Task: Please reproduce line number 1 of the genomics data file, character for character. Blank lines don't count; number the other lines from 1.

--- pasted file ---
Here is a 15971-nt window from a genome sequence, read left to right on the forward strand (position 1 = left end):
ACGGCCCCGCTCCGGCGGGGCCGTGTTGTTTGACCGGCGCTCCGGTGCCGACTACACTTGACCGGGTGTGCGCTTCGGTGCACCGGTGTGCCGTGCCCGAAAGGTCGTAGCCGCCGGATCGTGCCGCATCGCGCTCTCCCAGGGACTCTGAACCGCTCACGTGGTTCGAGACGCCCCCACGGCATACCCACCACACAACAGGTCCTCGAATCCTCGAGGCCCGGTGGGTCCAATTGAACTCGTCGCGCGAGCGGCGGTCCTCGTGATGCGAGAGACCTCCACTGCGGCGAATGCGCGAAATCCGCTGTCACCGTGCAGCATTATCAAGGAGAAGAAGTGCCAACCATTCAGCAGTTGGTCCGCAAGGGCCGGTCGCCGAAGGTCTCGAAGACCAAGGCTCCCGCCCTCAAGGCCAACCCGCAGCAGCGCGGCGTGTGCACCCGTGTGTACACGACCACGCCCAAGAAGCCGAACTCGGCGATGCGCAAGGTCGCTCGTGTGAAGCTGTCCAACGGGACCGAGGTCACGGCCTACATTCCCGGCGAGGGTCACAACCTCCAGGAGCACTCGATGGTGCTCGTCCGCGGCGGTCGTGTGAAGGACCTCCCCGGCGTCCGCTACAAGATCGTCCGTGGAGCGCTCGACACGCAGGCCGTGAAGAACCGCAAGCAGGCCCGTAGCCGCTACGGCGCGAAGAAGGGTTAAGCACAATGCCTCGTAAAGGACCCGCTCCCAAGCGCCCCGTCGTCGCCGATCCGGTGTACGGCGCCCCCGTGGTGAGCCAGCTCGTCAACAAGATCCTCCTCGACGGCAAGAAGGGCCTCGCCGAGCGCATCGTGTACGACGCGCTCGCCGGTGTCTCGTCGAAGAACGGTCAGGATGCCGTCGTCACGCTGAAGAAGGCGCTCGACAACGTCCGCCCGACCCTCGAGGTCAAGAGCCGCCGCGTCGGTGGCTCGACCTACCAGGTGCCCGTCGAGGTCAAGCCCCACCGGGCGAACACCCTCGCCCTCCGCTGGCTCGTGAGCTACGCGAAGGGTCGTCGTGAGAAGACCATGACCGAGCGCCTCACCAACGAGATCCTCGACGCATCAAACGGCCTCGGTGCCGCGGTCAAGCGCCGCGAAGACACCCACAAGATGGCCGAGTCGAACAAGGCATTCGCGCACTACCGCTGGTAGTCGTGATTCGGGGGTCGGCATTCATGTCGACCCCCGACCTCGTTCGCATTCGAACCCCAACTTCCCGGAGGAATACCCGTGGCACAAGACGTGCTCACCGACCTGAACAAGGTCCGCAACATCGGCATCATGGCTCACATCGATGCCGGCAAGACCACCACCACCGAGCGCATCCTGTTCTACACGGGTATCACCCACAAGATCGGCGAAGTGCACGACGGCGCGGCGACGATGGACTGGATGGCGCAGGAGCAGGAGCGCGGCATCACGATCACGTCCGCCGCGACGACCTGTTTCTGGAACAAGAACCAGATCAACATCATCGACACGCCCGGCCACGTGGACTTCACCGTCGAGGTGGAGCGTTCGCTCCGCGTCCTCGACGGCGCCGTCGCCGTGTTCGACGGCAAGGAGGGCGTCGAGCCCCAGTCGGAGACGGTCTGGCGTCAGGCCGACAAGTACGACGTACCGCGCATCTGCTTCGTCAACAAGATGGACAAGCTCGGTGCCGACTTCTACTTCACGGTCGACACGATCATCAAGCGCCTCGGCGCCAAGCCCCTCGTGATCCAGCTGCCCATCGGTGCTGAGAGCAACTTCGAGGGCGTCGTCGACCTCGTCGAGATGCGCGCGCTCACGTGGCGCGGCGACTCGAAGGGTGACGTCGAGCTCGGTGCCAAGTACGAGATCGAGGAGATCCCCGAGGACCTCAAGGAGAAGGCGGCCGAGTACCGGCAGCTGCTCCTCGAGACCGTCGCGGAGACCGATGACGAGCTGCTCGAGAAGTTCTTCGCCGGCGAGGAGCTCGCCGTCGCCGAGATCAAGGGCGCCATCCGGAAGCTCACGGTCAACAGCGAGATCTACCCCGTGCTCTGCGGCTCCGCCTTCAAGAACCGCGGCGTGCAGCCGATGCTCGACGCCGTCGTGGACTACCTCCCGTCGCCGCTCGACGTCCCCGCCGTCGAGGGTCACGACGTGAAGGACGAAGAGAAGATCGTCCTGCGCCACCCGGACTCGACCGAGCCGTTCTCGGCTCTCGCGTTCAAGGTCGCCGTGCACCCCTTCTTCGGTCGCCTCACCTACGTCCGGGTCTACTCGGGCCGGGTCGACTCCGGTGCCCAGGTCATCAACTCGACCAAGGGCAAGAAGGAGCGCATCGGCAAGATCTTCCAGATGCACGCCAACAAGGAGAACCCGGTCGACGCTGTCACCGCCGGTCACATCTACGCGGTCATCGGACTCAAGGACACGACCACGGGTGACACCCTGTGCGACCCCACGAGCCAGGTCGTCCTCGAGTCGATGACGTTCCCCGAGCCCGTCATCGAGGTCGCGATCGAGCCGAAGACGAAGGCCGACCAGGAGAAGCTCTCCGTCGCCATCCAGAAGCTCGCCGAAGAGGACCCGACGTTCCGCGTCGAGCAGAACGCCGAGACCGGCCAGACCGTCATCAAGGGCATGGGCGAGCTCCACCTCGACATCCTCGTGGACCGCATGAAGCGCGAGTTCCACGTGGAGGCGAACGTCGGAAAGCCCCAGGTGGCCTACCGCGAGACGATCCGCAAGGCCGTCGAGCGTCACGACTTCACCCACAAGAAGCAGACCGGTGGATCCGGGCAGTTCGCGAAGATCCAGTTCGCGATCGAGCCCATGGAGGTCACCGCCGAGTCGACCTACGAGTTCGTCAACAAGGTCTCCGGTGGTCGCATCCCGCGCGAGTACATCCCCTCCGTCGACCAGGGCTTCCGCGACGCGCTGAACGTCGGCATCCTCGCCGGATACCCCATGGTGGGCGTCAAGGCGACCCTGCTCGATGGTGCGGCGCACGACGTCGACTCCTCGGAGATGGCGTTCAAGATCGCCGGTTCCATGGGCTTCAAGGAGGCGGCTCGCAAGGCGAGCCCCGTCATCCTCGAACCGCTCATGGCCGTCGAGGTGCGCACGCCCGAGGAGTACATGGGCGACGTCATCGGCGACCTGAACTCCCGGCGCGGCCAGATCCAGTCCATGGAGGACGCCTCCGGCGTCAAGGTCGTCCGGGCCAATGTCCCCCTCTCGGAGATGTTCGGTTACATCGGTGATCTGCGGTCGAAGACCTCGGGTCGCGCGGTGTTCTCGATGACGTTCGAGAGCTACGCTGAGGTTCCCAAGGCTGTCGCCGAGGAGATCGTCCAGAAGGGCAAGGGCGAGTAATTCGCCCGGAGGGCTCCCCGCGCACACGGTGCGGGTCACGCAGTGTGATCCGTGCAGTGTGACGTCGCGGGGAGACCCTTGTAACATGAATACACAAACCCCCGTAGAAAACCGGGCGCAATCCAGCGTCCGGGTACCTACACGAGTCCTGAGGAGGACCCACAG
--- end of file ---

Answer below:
Here is a 15971-nt window from a genome sequence, read left to right on the forward strand (position 1 = left end):